Paul Newman, 83, the actor and sex symbol who surged to stardom by playing loners as well as criminal and moral outlaws -- anything to downplay his astonishing looks -- died of cancer yesterday at his home in Westport, Connecticut.
Newman was an Academy Award-winning actor and acclaimed director, and he used his fame to propel his political activism, race car driving and philanthropy. He donated all the profits from his Newman's Own food company -- more than $150 million -- to charities and social welfare organizations.
Brooding and sinewy, with luminous blue eyes and a husky voice, Newman resembled a preppy Greek God in his earliest screen roles. He quickly rebelled against conventional casting that tried to turn him into a pretty-boy alternative to Marlon Brando and James Dean. He became known as an introspective and nonconformist performer -- a perfect anti-hero idol for the socially rebellious 1960s and 1970s.***
Esquire Magazine's wonderful article, "The Graceful Exit." An excerpt:
A look at his altruism, philanthropy, here.
He is the fierce-faced punk at the Actors Studio in New York City in the early fifties , perched backward on a folding chair, one leg up, glowering toward the front of the room.
The rest of the class sits back, listening, at apparent ease in their dark suits and dark ties, their skirts and blouses.
The tough guy's wearing a white T-shirt tight enough to show the curve of his lats, his smoke cupped in one hand, his jaws clamped so hard that the muscles in his cheek quiver. No one in a room of sixty people could look more alone.
You'd never guess that the tough guy's a Shaker Heights Jew, that his father and uncle founded the largest sporting-goods store between New York City and Chicago, that he has a degree from Kenyon and a year in the master's program at the Yale School of Drama.
You'd guess that he'll get laid: He's rock-hard, ice-cool, gorgeous. But you'd never guess that he'll ever amount to squat.
He has drunk, fought, and fucked his sorry way through two colleges. He has been tossed off the football team at one of them, and he has made the front page back home in
after duking it out with the cops. Cleveland
He has survived three years of World War II in the Navy Air Corps -- two as a radio gunner on a torpedo bomber in the South Pacific -- and he has exhausted his GI Bill tuition benefits.
He has managed a golf range.
He has sold encyclopedias door-to-door.
He has been a bane and a grim disappointment to his father, who has died.
He has failed at the family business, which has now been sold.
He has a pregnant wife -- his first wife, an actress he met doing summer stock in
-- a two-year-old son, a sixty-dollar-per-month apartment, and $250 in the bank. Wisconsin
The first time he goes up in front of the class to do a scene in workshop, the tough guy gets creamed. Basted. Slammed.
Not that he doesn't know a few things. He knows that James Dean, six years younger than he is, is out in
already. He knows that Brando, one year older -- Marlon, the conquering hero, visits the Studio once in a while to hone his chops and pluck some city chicken -- has already been anointed a god of stage and screen. Hollywood
He knows that he's not so quick a study, that he has neither their emotional equipment nor their savvy, that he can't gnash and explode like Brando or melt down glistening like Dean. They are astonishing actors, those soft boys.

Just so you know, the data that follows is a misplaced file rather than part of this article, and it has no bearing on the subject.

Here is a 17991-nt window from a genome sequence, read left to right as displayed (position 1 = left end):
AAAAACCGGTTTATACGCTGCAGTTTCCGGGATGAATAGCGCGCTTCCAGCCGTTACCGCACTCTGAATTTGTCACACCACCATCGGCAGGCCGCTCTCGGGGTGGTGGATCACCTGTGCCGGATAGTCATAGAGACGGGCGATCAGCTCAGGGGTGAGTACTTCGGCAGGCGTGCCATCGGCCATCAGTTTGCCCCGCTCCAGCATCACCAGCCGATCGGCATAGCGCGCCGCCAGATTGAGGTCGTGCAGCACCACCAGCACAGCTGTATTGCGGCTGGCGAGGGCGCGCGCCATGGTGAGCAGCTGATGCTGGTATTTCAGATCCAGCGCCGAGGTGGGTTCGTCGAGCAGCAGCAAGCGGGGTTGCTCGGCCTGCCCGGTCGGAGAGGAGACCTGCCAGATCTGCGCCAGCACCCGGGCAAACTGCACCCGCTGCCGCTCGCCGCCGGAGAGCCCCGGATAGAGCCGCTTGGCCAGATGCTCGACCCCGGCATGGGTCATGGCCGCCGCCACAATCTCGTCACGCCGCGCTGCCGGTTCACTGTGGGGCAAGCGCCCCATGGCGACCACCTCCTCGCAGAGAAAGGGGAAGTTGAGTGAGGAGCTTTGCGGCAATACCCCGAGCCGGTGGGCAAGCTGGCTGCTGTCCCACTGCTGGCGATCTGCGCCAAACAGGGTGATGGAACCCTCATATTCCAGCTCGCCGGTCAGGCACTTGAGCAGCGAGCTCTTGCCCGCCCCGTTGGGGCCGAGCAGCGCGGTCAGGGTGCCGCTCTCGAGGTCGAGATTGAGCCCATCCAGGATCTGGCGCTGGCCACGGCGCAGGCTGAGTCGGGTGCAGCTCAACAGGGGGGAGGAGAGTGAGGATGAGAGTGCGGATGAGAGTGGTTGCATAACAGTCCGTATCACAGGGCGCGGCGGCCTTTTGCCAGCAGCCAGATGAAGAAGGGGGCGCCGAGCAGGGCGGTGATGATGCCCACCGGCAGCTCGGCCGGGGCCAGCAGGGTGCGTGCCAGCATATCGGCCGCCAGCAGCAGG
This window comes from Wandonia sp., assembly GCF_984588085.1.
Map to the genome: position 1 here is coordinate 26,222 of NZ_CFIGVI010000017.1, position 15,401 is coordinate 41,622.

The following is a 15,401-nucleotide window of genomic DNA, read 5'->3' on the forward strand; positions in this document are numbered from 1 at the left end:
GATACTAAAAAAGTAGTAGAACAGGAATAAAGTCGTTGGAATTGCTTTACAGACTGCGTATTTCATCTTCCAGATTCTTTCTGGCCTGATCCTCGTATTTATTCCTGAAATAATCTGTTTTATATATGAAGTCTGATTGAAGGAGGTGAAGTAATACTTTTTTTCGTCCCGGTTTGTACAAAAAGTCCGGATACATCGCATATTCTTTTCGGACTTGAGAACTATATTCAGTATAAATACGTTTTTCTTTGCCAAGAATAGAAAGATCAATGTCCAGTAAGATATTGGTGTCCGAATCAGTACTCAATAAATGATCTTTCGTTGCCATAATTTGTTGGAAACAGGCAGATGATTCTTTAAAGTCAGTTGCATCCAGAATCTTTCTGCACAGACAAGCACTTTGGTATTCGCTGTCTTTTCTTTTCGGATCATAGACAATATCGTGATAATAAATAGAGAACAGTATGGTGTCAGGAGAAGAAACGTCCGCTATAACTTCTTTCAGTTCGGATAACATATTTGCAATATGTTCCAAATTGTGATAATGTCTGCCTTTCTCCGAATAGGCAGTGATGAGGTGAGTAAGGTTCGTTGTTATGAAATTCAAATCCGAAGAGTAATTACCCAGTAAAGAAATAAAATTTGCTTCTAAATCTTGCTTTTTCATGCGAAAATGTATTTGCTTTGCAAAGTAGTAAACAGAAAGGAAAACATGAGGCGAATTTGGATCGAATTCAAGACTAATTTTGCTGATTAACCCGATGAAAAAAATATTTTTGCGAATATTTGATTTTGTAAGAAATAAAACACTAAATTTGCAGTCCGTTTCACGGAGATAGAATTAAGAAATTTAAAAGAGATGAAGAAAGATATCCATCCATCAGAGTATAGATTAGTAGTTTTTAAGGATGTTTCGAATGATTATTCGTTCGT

He knows that he was very good, very smooth, selling encyclopedias. He can do that. Or maybe he'll finish at Yale Drama and teach.
He knows that he is out of other options.
He is a fuckup -- this, too, he knows. He has made aimless failure look easy, which it's not -- not if you're from
. It took a dogged lack of commitment and a tenacious aversion to hard work. It took a whole lot of beer and fuck-you. It took a tough guy. Shaker Heights
And this -- the sum of his feckless boyhood -- this he can use. He will use it. He will use what he has. He has nothing left to lose or to hide, nothing and no one to hide from -- himself least of all.
Doomed to failure? Okay, boys. Let's fail as gracefully as we can.
The future? Fuck it.
This, it turns out, is his first gift to the craft, what he can reach for at the bottom of the trick bag of his soul, what's left when everything else has turned to dry suds.
Look, Ma, look, Pa: I don't give a fuck.
An epiphany of sorts, and a paradox, because, in fact, he gives a fuck. He does not want to be a lightweight, which is what he knows he has been so far. He remembers his father during the Depression, when the store was out of cash, taking the train to
and returning with the promise of hundreds of thousands of dollars' worth of sporting goods from Spalding and Wilson, because his father was a man of integrity and the companies knew they'd get their money. His father was not a lightweight. His father traded newspapering for the cold hell of retail to put a house around his family, to secure a future for them. Chicago
When his father died in 1950, at the age of fifty-seven, the son went back to
and took his place behind the counter, selling roller skates and baseball mitts and sleeping bags, and he felt a stone in his chest where his heart had been. Cleveland
Behind the counter and in the account book, the tough guy found more shadows and ghosts than he could bear.
He didn't last a year before deciding it would be better just to go, to go and keep going.
He's going to be an actor. *** (Continued at above url.)
We say "there will never be another one like him." But from the way Paul Newman lived, he showed us all what an imperfect human can accomplish within just one lifetime. That legacy will live on in those who choose to grab a piece of it, and live.
(Initial video from "Tas2387" on YouTube. He says:
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